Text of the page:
Hugo has a “server” and feature, that also watches for changes in the directory and automatically refreshes them. When combined with hugo server, it allows you to make changes and watch the changes in browser instantly. However, with CodeKit syncing, Hugo gets a little confused and the result you see is not optimal:

Syncing /css/style.css to /

This is because Hugo renders to and serves from memory, but CodeKit compiles to disk. Fortunately, a simple addition of --renderToDisk makes Hugo write changes to the disk and serve from there instead.

Syncing /css/style.css to /Users/cemk/Sites/hugo/devlog/public/

Make it Global

The server feature binds to, making the site only reachable from that machine. To reach it from your phones and tablets and other devices is also a simple fix:-bind

The final command becomes this:

$ hugo server --renderToDisk --bind

Two things about CSS:
1. Apparently, you cannot style a:visited with anything other than color.


2. When you cut a URL with overflow properties in CSS, iOS does not show the highlight affordances.

Let's Encrypt on GitLab Pages

I’m hosting this mini-blog on GitLab Pages, but using my own domain, so I need Let’s Encrypt for a secure page. I needed certbot for creating a certificate, and an Ubuntu virtual machine since certbot throws compatibility warnings on mac OS.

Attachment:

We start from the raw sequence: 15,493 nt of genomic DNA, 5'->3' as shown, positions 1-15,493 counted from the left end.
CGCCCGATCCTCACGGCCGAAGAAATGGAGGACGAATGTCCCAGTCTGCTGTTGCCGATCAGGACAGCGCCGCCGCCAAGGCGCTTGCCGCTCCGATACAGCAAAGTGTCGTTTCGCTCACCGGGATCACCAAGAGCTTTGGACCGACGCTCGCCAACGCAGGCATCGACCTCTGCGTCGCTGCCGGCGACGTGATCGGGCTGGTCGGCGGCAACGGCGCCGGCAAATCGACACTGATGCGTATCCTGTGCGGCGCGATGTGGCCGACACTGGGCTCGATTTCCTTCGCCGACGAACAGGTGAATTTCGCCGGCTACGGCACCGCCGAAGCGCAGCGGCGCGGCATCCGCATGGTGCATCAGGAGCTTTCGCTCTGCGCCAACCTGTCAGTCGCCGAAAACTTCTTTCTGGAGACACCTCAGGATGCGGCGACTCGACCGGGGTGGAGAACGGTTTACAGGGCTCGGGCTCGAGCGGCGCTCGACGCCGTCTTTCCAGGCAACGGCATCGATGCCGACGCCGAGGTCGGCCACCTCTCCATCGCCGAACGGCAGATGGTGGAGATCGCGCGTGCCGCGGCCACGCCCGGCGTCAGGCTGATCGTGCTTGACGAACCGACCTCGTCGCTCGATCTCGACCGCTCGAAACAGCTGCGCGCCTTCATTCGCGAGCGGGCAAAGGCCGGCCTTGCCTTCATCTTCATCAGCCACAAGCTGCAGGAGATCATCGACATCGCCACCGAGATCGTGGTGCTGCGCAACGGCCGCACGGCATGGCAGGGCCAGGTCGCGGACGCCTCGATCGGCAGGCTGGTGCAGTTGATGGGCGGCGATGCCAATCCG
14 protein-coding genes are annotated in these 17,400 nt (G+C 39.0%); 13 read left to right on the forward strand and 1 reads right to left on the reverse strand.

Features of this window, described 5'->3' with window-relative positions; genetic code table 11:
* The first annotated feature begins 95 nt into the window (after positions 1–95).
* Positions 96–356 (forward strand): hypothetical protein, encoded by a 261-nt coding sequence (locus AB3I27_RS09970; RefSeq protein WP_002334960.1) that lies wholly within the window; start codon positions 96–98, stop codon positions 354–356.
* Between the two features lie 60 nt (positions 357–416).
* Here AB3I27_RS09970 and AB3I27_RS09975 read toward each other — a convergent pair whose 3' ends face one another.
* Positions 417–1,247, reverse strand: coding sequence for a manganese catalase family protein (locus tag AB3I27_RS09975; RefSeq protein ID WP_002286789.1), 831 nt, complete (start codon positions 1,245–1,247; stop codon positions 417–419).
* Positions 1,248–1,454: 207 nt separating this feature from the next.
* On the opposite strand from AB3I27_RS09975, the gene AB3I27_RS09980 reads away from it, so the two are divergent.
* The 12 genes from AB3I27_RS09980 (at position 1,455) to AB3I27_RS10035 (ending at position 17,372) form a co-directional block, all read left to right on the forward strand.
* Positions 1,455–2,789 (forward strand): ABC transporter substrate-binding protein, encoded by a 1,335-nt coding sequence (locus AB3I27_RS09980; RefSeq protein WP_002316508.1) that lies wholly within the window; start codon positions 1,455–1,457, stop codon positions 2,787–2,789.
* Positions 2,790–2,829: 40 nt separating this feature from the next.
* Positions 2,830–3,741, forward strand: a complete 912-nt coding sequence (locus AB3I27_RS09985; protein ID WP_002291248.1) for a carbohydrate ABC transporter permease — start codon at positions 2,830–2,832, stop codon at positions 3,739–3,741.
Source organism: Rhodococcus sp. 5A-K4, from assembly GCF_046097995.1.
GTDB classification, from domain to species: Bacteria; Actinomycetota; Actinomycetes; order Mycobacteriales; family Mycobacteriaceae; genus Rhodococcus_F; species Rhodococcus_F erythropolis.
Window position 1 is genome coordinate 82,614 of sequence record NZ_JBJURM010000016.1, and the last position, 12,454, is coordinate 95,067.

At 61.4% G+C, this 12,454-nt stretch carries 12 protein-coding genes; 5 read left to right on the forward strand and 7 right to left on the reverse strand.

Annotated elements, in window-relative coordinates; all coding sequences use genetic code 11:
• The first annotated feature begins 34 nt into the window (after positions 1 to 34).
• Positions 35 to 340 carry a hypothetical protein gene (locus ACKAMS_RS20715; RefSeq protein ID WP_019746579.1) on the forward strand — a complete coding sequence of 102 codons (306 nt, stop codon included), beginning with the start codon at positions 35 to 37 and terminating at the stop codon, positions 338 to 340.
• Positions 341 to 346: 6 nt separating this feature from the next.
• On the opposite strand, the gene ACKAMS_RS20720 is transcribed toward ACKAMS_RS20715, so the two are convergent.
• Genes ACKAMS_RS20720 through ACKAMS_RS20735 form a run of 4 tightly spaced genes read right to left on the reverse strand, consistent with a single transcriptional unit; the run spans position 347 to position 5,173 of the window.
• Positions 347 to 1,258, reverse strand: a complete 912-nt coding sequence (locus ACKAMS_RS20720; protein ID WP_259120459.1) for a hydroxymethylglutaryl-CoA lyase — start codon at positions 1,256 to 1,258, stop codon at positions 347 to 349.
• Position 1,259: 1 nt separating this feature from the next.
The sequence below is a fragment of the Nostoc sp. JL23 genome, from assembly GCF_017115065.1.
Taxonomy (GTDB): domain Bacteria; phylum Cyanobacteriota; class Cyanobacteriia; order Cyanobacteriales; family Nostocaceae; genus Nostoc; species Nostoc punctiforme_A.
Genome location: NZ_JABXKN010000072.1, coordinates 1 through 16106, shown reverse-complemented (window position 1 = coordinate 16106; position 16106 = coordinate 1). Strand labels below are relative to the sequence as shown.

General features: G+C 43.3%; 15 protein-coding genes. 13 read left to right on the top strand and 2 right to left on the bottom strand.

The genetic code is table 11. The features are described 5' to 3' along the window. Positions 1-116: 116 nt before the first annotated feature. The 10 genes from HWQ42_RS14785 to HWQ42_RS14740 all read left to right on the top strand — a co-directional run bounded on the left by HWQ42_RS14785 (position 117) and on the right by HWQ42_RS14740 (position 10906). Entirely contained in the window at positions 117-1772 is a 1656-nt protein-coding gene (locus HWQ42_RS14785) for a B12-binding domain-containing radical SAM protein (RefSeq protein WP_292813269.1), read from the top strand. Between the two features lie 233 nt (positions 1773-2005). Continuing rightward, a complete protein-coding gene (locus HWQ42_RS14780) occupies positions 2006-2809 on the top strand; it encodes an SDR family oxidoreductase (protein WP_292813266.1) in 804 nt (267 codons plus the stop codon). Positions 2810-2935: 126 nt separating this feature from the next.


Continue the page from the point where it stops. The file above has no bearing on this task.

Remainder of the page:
I created an Ubuntu 16.04 virtual machine, did git clone and then ran the ./certbot-auto certonly --manual -d command.

At one point, certbot warned me that my IP would be publicly logged, so I wanted to use one of my web hosts IP for the request. I installed sshuttle to quickly ssh/proxy from one of my web servers on RamNode(affiliate link).

git clone
sudo apt-get install python3-setuptools
cd sshuttle
sudo python3 ./ install

Then I tmux’ed a new session, sshuttle‘ed from one window, and ran certbot again from another.

At one point, Let’s Encrypt asks to see a key at a certain page. Since I’m using Hugo, I created the directory and page in the static directory, pushed the page and told certbot to continue.

Once done, certbot gives a location for the keys.

sudo su
cd /etc/letsencrypt/live/

There are two files that are needed for GitLab; fullchain.pem goes to the Certificate (PEM) area, and privkey.pem goes to Key (PEM) are on New Pages Domain page.

After this, run the latest pipeline again, and you should have your page secured. Or, if you are running Hugo, change your baseURL to your new domain and do a git push.

iTerm2 and tmux -CC is great, but the snazzy colors did not work with tmux in ssh’ed sessions.
Adding set -g default-terminal "screen-256color" to .tmux.conf fixes this.

I needed zsh 5.2 for Pure prompt on my 16.04 Xenial installation, which only offers zsh 5.1. 16.10 Yakkety has zsh 5.2, though.


deb yakkety main restricted

to /etc/apt/sources.list, but an apt-get upgrade wanted to update everything.

The solution was to add

APT::Default-Release "xenial";

to /etc/apt/apt.conf. Now apt-get upgrade didn’t want to update every package to yakkety, and I can get newer packages by doing apt-get install -t yakkety zsh.